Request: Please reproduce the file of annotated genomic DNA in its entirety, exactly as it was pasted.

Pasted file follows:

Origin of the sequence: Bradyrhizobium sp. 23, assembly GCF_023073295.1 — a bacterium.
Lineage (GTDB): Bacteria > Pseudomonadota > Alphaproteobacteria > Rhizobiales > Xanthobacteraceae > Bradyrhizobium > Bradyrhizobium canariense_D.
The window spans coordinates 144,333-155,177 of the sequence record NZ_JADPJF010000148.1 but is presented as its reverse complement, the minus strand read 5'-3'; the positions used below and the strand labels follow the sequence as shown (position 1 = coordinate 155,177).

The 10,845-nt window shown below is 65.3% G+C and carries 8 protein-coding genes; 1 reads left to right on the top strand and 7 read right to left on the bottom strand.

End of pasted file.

Origin of the sequence: Bradyrhizobium sp. 23, assembly GCF_023073295.1 — a bacterium.
Lineage (GTDB): Bacteria > Pseudomonadota > Alphaproteobacteria > Rhizobiales > Xanthobacteraceae > Bradyrhizobium > Bradyrhizobium canariense_D.
The window spans coordinates 144,333-155,177 of the sequence record NZ_JADPJF010000148.1 but is presented as its reverse complement, the minus strand read 5'-3'; the positions used below and the strand labels follow the sequence as shown (position 1 = coordinate 155,177).

The 10,845-nt window shown below is 65.3% G+C and carries 8 protein-coding genes; 1 reads left to right on the top strand and 7 read right to left on the bottom strand.